NEC on Breakers & Plastic vs. rigid conduit


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Old 11-10-04, 07:51 AM
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NEC on Breakers & Plastic vs. rigid conduit

Does anyone know if thereís a requirement to match the manufacture of a panel and breakers in a given panel installation? Say GE panel to GE breakers or Murray to Murray?
I have been told by my wholesaler that I can't mix breakers if I wanted to pass inspection.
Also, If I go underground with the plastic conduit do I have to use schedule 80? Or will schedule 40 do the job?
I was told by my wholesaler that I could use 40 underground but coming up to the box I would have to use schedule 80 if I wanted to pass inspection.
Any thoughts on this?
Thanks!
 
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Old 11-10-04, 09:00 AM
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Jon

You are only permitted to use circuit breakers that have been approved for your panel. There are two ways that this can happen.

1) The panel manufacturer determines that the breaker is acceptable. In this case the breaker type will be listed on the panel label.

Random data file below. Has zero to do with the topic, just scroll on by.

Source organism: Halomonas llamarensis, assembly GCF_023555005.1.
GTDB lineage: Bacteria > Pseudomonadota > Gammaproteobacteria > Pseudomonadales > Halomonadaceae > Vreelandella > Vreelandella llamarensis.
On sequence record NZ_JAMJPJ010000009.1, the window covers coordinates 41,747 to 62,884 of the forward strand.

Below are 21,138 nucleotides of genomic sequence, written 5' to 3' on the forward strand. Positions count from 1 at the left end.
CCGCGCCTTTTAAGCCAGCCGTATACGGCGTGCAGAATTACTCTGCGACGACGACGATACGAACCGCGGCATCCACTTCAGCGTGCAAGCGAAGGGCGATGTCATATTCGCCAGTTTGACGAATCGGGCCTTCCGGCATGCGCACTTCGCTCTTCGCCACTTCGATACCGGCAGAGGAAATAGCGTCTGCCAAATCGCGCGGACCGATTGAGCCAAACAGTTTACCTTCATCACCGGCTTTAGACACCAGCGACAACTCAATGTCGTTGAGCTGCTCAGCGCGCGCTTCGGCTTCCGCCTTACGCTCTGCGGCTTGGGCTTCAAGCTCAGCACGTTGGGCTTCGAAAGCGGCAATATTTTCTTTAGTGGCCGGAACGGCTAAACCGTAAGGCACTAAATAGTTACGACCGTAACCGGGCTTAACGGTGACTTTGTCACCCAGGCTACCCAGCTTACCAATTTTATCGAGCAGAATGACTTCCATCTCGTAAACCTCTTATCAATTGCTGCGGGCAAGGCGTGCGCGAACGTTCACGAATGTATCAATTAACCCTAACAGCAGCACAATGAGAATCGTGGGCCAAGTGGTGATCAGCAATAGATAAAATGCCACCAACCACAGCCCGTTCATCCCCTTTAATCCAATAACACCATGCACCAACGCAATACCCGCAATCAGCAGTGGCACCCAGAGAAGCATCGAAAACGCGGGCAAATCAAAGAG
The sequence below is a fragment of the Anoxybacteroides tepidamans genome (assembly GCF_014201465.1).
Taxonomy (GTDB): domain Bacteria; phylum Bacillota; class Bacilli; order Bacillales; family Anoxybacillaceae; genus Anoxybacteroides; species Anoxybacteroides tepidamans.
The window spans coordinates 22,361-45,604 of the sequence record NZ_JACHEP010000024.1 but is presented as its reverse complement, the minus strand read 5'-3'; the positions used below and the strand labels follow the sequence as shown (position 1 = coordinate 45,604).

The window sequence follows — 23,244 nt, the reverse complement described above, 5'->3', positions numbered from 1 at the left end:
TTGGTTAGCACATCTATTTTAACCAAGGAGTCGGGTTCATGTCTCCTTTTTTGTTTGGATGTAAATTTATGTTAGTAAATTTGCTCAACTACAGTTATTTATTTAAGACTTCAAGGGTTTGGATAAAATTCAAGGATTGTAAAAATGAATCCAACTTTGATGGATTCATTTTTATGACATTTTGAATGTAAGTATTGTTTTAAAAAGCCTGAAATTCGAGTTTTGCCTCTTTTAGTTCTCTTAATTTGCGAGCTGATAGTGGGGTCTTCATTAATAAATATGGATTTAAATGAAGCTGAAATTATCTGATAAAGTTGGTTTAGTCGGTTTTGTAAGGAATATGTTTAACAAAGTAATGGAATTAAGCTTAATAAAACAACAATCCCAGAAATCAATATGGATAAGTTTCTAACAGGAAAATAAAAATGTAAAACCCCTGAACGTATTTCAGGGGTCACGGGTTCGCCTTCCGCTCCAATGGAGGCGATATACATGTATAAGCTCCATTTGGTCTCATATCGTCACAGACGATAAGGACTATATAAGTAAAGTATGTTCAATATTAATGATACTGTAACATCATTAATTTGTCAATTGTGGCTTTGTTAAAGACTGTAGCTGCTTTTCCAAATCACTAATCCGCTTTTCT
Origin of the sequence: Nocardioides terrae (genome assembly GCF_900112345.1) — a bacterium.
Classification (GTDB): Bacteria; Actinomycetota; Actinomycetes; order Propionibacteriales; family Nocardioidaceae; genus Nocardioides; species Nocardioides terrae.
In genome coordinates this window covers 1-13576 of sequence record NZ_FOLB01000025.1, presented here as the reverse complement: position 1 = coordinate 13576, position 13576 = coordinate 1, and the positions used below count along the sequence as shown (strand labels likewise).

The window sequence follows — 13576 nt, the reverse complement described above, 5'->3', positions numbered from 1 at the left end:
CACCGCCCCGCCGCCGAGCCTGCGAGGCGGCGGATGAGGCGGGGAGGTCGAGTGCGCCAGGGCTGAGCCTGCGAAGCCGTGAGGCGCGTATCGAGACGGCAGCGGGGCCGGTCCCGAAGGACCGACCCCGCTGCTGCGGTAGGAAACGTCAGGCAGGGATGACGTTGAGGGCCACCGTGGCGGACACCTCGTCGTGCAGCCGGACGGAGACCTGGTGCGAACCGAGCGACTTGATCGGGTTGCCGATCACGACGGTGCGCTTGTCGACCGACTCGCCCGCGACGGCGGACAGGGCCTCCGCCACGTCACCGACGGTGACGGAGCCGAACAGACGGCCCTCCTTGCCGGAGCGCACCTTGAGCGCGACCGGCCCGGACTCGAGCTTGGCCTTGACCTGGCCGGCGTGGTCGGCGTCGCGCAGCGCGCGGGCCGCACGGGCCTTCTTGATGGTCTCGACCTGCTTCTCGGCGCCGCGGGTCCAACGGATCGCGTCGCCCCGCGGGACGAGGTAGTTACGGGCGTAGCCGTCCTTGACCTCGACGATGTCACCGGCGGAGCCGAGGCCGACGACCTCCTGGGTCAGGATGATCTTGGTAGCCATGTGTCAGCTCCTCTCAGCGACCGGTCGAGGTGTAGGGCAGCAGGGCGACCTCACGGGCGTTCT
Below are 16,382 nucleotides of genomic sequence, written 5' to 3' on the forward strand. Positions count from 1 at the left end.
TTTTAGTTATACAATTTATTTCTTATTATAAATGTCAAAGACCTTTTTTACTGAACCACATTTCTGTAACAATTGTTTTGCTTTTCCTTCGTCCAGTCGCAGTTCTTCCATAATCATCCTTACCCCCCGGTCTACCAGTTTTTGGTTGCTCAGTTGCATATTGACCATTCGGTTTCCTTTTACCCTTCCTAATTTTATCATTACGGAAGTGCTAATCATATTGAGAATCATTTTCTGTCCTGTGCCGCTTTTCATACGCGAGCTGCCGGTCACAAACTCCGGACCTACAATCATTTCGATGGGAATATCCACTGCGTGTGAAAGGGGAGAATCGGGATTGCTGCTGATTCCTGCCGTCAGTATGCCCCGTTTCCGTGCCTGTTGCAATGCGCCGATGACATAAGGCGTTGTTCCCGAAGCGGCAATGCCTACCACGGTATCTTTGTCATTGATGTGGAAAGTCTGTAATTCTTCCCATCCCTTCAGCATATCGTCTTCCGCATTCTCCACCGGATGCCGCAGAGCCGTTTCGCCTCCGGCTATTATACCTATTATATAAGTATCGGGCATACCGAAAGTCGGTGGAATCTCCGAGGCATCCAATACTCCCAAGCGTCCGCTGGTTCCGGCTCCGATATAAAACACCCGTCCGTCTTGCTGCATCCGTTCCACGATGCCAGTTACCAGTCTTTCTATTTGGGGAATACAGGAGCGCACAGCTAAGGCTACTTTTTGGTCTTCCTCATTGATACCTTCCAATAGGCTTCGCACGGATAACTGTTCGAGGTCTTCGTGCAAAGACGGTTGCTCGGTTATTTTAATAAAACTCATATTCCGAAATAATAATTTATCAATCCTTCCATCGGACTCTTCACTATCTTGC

2) The breaker manufacturer gets UL to determine that the breaker is acceptable. In this case the breaker is called 'classified' for use in the panel.

If you use a 'classified breaker', be prepared to show documentation that it is suitable for the panel. If you cannot provide this documentation, and the inspector doesn't know that the breaker is correctly used, then you will fail the inspection.

See, for example, http://www.eatonelectrical.com/unsec...A00304001E.PDF

SCH 80 PVC is required where subject to physical damage. Coming up out of the ground, where there is a risk of getting hit by lawn-mowers and the like, is a perfect example.

-Jon
 
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Old 11-10-04, 11:06 AM
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That pretty much nails it.
Thanks!
 
 

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